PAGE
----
All this is complicated because a lot of us, me included, sight our rifles in for 200 yds or so. The nice thing about lung shots is that anywhere from 50-300 yds you don't have to stop and think about compensating and aiming lower or higher because the lung target area is so large. Go out to the range though if your rifle is sighted in for longer range and try some shots at 50 -75 yds, see where you're hitting before you try any neck/head shots.

    Also keep in mind that you should bleed a moose that is downed with a head/neck shot, get right up there and cut the jugular and you'll end up with better meat from the field.


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    Member hodgeman's Avatar
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    I only take lung shots....better meat preservation, generally more reliable kill and not a lot of wasted meat. If you also get the rear of the heart, great but you might lose some shoulder meat- if not, a double lung is still 100% fatal.

    I dislike head and neck shots for a lot of reasons, but if I'm close enough to hit the head/spine reliably I can probably hit both lungs with my eyes half closed. The one exception was a deer I shot in a hay field- I could only see he head and neck. It worked but I probably wouldn't do it again.
    "I do not deal in hypotheticals. The world, as it is, is vexing enough..." Col. Stonehill, True Grit

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    Member willphish4food's Avatar
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    If you miss the moose, you've lost all the meat. If you kill it and recover it, you've only lost some of the meat. For that reason many hunters avoid head or neck shots, as they offer a small target and are very unforgiving if you miss by a couple inches. I love the head shot at close range. If you can't hit a pop can at 50 yards you need more range time! Right between the eyes when they're looking at you and they drop like a rock. The back of the skull if they're looking away is very good, too. I've shot many deer in the neck, and young bull moose have very little neck meat, so neck shots there waste very little. Its a different story though on big bulls. With up to 80 pounds of meat on the neck, a blown out vertebra in the middle of that mass can damage quite a bit of it. A clean pass through in the ribs can be a great shot, too. However the hydrostatic shock of the bullet will often create large areas of bloodshot in the burger meat on the ribs and backside of the front quarters, resulting in large amounts of meat loss. Angle it a little wrong and blow out a shoulder, and the meat loss is very significant.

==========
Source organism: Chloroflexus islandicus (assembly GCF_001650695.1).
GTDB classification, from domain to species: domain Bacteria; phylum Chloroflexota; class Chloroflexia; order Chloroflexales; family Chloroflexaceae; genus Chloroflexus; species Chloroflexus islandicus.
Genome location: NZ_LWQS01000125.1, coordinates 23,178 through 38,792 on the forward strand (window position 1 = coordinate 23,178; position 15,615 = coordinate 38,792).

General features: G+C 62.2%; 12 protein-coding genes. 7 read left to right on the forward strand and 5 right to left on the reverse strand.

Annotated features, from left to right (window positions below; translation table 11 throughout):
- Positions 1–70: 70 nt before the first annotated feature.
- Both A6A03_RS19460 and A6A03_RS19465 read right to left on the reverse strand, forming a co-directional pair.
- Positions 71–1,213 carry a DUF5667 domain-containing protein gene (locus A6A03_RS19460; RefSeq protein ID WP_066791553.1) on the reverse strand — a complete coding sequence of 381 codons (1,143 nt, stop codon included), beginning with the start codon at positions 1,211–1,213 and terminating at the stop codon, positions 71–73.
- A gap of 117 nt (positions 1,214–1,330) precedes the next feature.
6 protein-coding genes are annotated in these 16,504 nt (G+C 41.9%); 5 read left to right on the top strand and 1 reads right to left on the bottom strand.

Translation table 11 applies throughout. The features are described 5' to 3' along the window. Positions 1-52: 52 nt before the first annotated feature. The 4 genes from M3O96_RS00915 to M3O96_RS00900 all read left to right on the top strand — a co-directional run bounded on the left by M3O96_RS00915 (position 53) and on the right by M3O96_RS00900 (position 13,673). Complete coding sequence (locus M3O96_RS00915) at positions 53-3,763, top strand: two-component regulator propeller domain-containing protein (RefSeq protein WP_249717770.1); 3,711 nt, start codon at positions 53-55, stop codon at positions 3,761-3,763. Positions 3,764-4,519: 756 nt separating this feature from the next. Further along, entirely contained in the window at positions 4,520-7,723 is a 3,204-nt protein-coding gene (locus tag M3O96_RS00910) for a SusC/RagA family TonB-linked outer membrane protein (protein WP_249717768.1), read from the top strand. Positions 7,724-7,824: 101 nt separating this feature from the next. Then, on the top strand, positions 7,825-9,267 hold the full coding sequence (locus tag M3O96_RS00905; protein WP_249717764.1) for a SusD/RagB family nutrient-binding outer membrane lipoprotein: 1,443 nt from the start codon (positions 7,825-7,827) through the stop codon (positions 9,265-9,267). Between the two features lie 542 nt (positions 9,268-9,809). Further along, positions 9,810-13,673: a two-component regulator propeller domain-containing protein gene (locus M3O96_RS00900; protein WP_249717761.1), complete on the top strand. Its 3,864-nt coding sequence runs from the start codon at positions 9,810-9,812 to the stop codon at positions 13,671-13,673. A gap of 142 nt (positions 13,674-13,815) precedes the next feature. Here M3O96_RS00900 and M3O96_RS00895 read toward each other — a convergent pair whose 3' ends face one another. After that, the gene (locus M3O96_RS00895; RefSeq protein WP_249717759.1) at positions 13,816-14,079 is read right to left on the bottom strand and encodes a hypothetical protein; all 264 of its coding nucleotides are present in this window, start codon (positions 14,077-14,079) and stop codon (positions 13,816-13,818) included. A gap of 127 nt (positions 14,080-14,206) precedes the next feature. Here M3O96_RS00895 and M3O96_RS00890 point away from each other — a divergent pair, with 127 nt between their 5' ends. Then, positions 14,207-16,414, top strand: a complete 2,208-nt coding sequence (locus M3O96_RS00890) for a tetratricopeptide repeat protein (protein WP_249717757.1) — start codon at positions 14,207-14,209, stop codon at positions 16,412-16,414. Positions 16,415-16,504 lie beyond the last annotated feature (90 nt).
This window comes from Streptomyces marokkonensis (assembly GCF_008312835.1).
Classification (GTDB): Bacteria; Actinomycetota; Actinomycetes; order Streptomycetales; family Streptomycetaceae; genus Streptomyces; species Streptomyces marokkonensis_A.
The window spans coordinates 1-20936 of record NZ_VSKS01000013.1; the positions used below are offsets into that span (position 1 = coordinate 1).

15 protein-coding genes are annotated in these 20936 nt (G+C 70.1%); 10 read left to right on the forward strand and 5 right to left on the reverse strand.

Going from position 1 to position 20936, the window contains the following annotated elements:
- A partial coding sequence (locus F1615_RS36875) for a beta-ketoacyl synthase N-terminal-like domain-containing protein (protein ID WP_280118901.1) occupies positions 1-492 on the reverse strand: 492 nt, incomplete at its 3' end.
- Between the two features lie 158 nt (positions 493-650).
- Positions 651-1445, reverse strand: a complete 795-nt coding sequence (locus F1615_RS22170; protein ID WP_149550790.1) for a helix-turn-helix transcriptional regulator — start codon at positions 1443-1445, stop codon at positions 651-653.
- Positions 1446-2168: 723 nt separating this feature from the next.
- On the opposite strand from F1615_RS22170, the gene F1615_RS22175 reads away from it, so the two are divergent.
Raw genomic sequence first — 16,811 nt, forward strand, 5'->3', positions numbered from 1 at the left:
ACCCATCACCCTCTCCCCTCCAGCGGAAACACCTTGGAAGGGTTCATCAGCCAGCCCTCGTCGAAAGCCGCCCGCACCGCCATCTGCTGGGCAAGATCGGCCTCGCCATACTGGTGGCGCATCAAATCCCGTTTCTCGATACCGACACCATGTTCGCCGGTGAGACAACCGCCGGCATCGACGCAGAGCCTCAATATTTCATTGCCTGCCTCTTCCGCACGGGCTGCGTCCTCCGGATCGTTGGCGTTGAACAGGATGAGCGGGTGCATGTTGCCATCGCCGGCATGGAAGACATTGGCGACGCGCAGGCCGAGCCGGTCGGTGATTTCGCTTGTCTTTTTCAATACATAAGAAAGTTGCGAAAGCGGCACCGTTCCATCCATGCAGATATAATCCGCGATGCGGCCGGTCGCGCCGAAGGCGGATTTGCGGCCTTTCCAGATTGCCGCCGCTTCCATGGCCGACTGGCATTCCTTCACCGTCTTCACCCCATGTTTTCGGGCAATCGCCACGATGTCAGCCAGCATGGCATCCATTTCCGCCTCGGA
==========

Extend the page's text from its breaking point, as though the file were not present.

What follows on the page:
I've also had large meat loss from head and neck shots! Hit a young moose right beside his left eye while he was looking at me, and the bullet re-entered his neck, traveled down into his shoulder, blew out the joint, exited and re-entered the ribs, breaking a rib and lodging. I lost half the neck, almost all the shoulder, and some rib meat. From a head shot!

    I lost nearly half the backstrap, a little bit of ham, and half the neck of a sheep I shot in the neck. It was a steep uphill shot, with the sheep looking down at me, but the bullet deflected down after the shot and traveled beside the spine the full length of his body before exiting beside the tail.

    So no shot is perfect all the time for not losing meat. The head shot when all goes right wastes the least meat, causes instant death. High miss chance though. Neck shot usually causes low meat loss, and results in downed animal right there. Target is about 3 inches, though, so good chance of missing the spine. Shock of bullet will still often knock the animal over, but be ready for a quick follow up if he jumps up in a minute. Ribs offer the largest target, highest average meat loss, but quite likely the best chance of having an animal on the ground.